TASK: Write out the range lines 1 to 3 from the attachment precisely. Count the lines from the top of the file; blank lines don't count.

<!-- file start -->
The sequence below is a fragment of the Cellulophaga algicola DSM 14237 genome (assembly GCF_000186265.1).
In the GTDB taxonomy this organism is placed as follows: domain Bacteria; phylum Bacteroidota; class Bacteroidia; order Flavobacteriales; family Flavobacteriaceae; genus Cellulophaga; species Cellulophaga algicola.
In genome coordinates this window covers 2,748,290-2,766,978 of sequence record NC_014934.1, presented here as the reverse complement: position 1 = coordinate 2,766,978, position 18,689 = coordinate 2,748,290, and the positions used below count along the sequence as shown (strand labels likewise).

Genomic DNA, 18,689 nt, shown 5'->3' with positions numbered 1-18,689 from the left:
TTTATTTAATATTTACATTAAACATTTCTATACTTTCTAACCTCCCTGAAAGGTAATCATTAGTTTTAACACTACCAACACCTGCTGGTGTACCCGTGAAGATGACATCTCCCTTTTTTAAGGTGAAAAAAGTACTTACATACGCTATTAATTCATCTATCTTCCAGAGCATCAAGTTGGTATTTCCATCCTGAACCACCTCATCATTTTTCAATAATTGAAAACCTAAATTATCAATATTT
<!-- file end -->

The sequence below is a fragment of the Cellulophaga algicola DSM 14237 genome (assembly GCF_000186265.1).
In the GTDB taxonomy this organism is placed as follows: domain Bacteria; phylum Bacteroidota; class Bacteroidia; order Flavobacteriales; family Flavobacteriaceae; genus Cellulophaga; species Cellulophaga algicola.
In genome coordinates this window covers 2,748,290-2,766,978 of sequence record NC_014934.1, presented here as the reverse complement: position 1 = coordinate 2,766,978, position 18,689 = coordinate 2,748,290, and the positions used below count along the sequence as shown (strand labels likewise).